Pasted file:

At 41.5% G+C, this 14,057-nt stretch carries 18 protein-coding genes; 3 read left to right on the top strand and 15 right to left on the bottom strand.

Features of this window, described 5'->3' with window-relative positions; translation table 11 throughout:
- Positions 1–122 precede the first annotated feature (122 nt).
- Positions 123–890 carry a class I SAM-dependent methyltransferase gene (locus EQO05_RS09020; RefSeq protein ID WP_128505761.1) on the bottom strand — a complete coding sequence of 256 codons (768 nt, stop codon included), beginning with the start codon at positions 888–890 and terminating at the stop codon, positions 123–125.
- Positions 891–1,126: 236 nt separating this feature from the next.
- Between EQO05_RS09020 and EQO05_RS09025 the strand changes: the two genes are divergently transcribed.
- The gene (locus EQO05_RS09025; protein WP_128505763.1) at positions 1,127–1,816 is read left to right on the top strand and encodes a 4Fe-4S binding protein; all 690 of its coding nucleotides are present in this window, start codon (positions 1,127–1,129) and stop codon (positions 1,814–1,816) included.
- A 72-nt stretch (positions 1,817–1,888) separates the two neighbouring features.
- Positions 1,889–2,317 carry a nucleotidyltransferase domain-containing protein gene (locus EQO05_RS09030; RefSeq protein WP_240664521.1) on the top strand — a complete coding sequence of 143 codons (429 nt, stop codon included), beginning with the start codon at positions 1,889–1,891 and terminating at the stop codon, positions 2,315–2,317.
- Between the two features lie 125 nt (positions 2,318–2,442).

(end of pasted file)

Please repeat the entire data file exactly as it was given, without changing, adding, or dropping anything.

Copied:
At 41.5% G+C, this 14,057-nt stretch carries 18 protein-coding genes; 3 read left to right on the top strand and 15 right to left on the bottom strand.

Features of this window, described 5'->3' with window-relative positions; translation table 11 throughout:
- Positions 1–122 precede the first annotated feature (122 nt).
- Positions 123–890 carry a class I SAM-dependent methyltransferase gene (locus EQO05_RS09020; RefSeq protein ID WP_128505761.1) on the bottom strand — a complete coding sequence of 256 codons (768 nt, stop codon included), beginning with the start codon at positions 888–890 and terminating at the stop codon, positions 123–125.
- Positions 891–1,126: 236 nt separating this feature from the next.
- Between EQO05_RS09020 and EQO05_RS09025 the strand changes: the two genes are divergently transcribed.
- The gene (locus EQO05_RS09025; protein WP_128505763.1) at positions 1,127–1,816 is read left to right on the top strand and encodes a 4Fe-4S binding protein; all 690 of its coding nucleotides are present in this window, start codon (positions 1,127–1,129) and stop codon (positions 1,814–1,816) included.
- A 72-nt stretch (positions 1,817–1,888) separates the two neighbouring features.
- Positions 1,889–2,317 carry a nucleotidyltransferase domain-containing protein gene (locus EQO05_RS09030; RefSeq protein WP_240664521.1) on the top strand — a complete coding sequence of 143 codons (429 nt, stop codon included), beginning with the start codon at positions 1,889–1,891 and terminating at the stop codon, positions 2,315–2,317.
- Between the two features lie 125 nt (positions 2,318–2,442).